i-ELOOP Revealed, Works With Mazda SkyActiv To Improve Efficiency

With rising fuel prices, automakers are in a race to improve fuel efficiency. Different automakers have taken different strategies; some trying to focus on diesel technology, others on hybrids. Mazda doesn’t have a full hybrid system developed in house, and as such, is looking to use a range of other technologies to improve efficiency on internal combustion engines.

SkyActiv, is one of those. In case you’re wondering what exactly SkyActiv is (we never were sure until recently either), it uses direct injection and reduced back pressure to increase compression ratios. Mazda will offer four-cylinder engines with up to 14:0:1 (in Europe) and 13:1. The Ferrari 458 Italia, for instance, has a compression ratio of 12:5:1. This will help Mazda boost its figures all across the lineup, especially when paired with weight reduction and more efficient automatics. But enough with SkyActiv, Mazda is unveiling the next step in its efficiency drive.

It is dubbed i-ELOOP, which is a lot less catchy than SkyActiv. While hybrids use regenerative braking, the technology hasn’t been used in regular production cars for the most part due to unnecessary complication. Mazda has what the company says is the world’s first system to use a capacitor to store energy. Capacitors charge and discharge quickly, and are able to store a lot of energy.

As the car decelerates, energy from the capacitor is used to recharge the car’s battery, power the audio system, HVAC and other electrical components as it decelerates. Using a capacitor eliminates the need for expensive batteries. Before electricity is supplied to the car, a DC/DC converter steps down the electricity’s current to 12 volts, from 25.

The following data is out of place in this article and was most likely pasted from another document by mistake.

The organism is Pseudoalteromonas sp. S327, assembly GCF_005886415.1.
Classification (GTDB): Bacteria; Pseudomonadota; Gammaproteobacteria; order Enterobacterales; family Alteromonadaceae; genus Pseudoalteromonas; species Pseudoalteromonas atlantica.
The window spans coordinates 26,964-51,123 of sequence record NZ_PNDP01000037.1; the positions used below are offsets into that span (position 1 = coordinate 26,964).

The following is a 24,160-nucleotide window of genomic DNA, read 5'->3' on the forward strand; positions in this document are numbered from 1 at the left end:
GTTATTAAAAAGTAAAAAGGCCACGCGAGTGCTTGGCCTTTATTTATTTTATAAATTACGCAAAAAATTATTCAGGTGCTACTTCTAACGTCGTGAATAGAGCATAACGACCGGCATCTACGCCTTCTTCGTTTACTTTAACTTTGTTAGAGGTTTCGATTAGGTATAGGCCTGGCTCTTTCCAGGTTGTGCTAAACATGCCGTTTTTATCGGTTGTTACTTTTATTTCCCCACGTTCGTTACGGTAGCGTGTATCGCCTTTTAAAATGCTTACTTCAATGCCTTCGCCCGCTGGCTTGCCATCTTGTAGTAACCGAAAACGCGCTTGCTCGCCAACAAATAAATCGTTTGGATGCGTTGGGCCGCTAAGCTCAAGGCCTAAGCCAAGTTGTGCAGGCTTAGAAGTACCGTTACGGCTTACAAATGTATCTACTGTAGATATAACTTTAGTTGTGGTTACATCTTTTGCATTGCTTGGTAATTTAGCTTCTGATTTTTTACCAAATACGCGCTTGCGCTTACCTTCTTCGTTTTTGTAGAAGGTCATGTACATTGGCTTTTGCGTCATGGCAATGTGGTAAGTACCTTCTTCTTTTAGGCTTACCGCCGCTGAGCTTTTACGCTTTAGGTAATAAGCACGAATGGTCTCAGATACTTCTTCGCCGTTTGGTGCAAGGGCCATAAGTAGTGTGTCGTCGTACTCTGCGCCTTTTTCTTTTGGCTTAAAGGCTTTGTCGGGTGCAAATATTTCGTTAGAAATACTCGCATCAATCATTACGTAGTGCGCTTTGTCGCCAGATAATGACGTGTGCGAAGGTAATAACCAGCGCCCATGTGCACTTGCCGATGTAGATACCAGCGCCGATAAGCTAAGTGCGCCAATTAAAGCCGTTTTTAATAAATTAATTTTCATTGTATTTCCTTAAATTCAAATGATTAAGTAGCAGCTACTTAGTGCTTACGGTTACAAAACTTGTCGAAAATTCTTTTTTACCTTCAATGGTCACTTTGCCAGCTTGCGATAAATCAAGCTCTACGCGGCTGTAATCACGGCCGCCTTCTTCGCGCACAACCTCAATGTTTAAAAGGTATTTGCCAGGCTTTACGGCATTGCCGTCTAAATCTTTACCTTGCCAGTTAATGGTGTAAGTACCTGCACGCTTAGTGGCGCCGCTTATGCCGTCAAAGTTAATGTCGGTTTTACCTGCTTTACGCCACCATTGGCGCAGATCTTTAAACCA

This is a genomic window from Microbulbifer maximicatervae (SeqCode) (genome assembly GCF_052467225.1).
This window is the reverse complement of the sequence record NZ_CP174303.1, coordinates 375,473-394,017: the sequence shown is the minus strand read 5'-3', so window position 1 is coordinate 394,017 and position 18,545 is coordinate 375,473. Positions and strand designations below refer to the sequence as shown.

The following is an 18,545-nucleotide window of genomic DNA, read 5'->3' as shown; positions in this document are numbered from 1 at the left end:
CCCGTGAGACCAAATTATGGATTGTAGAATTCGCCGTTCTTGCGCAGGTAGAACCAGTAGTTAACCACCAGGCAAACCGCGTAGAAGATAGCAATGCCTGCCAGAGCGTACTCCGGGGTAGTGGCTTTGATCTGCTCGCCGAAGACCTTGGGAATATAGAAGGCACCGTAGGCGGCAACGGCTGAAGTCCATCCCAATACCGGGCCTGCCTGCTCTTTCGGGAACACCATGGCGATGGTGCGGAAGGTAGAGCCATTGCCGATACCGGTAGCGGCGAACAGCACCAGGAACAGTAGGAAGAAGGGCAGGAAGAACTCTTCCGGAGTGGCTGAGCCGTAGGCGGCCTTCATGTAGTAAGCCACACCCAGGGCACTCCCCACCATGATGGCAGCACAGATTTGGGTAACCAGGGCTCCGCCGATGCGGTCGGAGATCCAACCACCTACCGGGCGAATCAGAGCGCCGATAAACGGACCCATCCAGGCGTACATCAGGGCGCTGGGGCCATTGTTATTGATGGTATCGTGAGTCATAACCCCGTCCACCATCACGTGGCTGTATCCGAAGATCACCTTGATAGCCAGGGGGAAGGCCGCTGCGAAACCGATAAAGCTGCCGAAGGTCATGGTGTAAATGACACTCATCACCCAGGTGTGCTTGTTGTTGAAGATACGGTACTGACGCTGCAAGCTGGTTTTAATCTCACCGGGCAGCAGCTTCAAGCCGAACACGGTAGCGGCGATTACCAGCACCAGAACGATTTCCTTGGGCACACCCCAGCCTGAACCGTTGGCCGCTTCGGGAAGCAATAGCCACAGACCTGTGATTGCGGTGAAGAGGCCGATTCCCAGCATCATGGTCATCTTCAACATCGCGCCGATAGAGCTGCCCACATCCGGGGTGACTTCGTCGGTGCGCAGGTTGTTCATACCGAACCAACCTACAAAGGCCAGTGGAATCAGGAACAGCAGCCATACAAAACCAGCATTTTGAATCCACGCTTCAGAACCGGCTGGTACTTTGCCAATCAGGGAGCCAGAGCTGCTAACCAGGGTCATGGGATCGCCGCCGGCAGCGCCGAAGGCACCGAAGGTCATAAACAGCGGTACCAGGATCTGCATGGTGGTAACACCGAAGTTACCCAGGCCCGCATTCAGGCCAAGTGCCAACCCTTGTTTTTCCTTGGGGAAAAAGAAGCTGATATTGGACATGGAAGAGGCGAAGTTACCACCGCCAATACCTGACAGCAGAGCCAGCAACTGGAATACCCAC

In town driving is where mileage suffers, and that is where i-ELOOP shines; efficiency is improved 10 percent in stop-and-go driving. Mazda will offer i-ELOOP in production cars starting next year. It’s good to see technologies like this coming out from Mazda that aim to refine the internal combustion engine. It has a lot of life left in it.

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About The Author

Tony Pimpo is a young automotive journalist who lives in Northern California. He believes the future of the automotive industry will depend in a large part on the recommendation of enthusiasts and Generation Y. More than ever, automakers lately have realized the power of Gen Y. Not only in regards to buying power, but in driving opinion and spreading a brand’s message through the internet and various forms of social media. His appreciation for cars formed at an early age, thanks to his dad, who has always been involved with cars in different ways over the years. Tony has contributed to various websites in his pursuits, and is on staff at GMInsideNews, where he has been writing since the age of 12.

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